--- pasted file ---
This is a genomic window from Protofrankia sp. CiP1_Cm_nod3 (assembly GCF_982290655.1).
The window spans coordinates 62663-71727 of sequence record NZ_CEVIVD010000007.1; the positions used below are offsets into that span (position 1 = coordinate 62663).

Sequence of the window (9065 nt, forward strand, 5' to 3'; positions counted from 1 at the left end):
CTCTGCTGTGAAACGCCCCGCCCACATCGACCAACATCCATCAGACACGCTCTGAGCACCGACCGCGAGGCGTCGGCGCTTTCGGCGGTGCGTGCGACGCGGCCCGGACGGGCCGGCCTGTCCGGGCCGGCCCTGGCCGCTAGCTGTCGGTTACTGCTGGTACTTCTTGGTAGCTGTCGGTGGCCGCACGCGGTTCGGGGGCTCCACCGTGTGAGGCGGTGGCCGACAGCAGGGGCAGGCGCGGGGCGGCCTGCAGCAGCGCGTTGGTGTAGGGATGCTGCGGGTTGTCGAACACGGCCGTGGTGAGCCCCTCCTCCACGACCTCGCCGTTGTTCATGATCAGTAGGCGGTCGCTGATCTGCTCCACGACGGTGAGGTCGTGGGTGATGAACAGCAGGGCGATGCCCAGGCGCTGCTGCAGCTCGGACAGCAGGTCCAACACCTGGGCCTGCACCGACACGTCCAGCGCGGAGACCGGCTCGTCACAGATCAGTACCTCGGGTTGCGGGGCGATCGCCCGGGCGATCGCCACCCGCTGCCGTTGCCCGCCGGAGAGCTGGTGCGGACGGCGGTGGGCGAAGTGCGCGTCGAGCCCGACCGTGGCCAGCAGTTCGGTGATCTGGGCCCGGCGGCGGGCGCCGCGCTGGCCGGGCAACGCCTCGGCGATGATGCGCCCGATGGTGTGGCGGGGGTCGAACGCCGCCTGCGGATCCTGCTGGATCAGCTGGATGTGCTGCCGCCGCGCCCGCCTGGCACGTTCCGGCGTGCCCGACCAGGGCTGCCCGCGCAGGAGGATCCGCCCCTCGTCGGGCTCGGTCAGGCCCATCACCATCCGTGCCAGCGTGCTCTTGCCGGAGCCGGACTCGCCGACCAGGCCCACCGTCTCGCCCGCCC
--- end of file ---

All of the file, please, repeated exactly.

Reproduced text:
This is a genomic window from Protofrankia sp. CiP1_Cm_nod3 (assembly GCF_982290655.1).
The window spans coordinates 62663-71727 of sequence record NZ_CEVIVD010000007.1; the positions used below are offsets into that span (position 1 = coordinate 62663).

Sequence of the window (9065 nt, forward strand, 5' to 3'; positions counted from 1 at the left end):
CTCTGCTGTGAAACGCCCCGCCCACATCGACCAACATCCATCAGACACGCTCTGAGCACCGACCGCGAGGCGTCGGCGCTTTCGGCGGTGCGTGCGACGCGGCCCGGACGGGCCGGCCTGTCCGGGCCGGCCCTGGCCGCTAGCTGTCGGTTACTGCTGGTACTTCTTGGTAGCTGTCGGTGGCCGCACGCGGTTCGGGGGCTCCACCGTGTGAGGCGGTGGCCGACAGCAGGGGCAGGCGCGGGGCGGCCTGCAGCAGCGCGTTGGTGTAGGGATGCTGCGGGTTGTCGAACACGGCCGTGGTGAGCCCCTCCTCCACGACCTCGCCGTTGTTCATGATCAGTAGGCGGTCGCTGATCTGCTCCACGACGGTGAGGTCGTGGGTGATGAACAGCAGGGCGATGCCCAGGCGCTGCTGCAGCTCGGACAGCAGGTCCAACACCTGGGCCTGCACCGACACGTCCAGCGCGGAGACCGGCTCGTCACAGATCAGTACCTCGGGTTGCGGGGCGATCGCCCGGGCGATCGCCACCCGCTGCCGTTGCCCGCCGGAGAGCTGGTGCGGACGGCGGTGGGCGAAGTGCGCGTCGAGCCCGACCGTGGCCAGCAGTTCGGTGATCTGGGCCCGGCGGCGGGCGCCGCGCTGGCCGGGCAACGCCTCGGCGATGATGCGCCCGATGGTGTGGCGGGGGTCGAACGCCGCCTGCGGATCCTGCTGGATCAGCTGGATGTGCTGCCGCCGCGCCCGCCTGGCACGTTCCGGCGTGCCCGACCAGGGCTGCCCGCGCAGGAGGATCCGCCCCTCGTCGGGCTCGGTCAGGCCCATCACCATCCGTGCCAGCGTGCTCTTGCCGGAGCCGGACTCGCCGACCAGGCCCACCGTCTCGCCCGCCC